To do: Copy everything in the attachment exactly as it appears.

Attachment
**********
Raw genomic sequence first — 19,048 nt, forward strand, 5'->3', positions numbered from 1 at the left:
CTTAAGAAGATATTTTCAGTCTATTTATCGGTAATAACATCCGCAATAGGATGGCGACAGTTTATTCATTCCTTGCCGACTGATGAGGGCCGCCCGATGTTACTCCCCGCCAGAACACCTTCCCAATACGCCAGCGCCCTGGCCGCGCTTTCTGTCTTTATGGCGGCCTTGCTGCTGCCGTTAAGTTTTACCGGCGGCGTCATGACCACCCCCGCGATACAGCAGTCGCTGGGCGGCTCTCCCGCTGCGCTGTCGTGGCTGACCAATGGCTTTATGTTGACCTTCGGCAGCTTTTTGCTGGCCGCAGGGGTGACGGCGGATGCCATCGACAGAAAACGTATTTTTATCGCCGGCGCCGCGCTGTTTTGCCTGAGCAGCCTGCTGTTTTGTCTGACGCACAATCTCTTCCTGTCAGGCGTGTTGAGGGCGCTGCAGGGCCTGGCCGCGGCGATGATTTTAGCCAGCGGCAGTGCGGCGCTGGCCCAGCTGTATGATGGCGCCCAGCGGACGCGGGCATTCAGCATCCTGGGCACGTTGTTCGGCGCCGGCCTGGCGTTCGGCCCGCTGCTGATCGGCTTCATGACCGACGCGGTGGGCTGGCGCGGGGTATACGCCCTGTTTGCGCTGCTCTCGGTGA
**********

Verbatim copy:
Raw genomic sequence first — 19,048 nt, forward strand, 5'->3', positions numbered from 1 at the left:
CTTAAGAAGATATTTTCAGTCTATTTATCGGTAATAACATCCGCAATAGGATGGCGACAGTTTATTCATTCCTTGCCGACTGATGAGGGCCGCCCGATGTTACTCCCCGCCAGAACACCTTCCCAATACGCCAGCGCCCTGGCCGCGCTTTCTGTCTTTATGGCGGCCTTGCTGCTGCCGTTAAGTTTTACCGGCGGCGTCATGACCACCCCCGCGATACAGCAGTCGCTGGGCGGCTCTCCCGCTGCGCTGTCGTGGCTGACCAATGGCTTTATGTTGACCTTCGGCAGCTTTTTGCTGGCCGCAGGGGTGACGGCGGATGCCATCGACAGAAAACGTATTTTTATCGCCGGCGCCGCGCTGTTTTGCCTGAGCAGCCTGCTGTTTTGTCTGACGCACAATCTCTTCCTGTCAGGCGTGTTGAGGGCGCTGCAGGGCCTGGCCGCGGCGATGATTTTAGCCAGCGGCAGTGCGGCGCTGGCCCAGCTGTATGATGGCGCCCAGCGGACGCGGGCATTCAGCATCCTGGGCACGTTGTTCGGCGCCGGCCTGGCGTTCGGCCCGCTGCTGATCGGCTTCATGACCGACGCGGTGGGCTGGCGCGGGGTATACGCCCTGTTTGCGCTGCTCTCGGTGA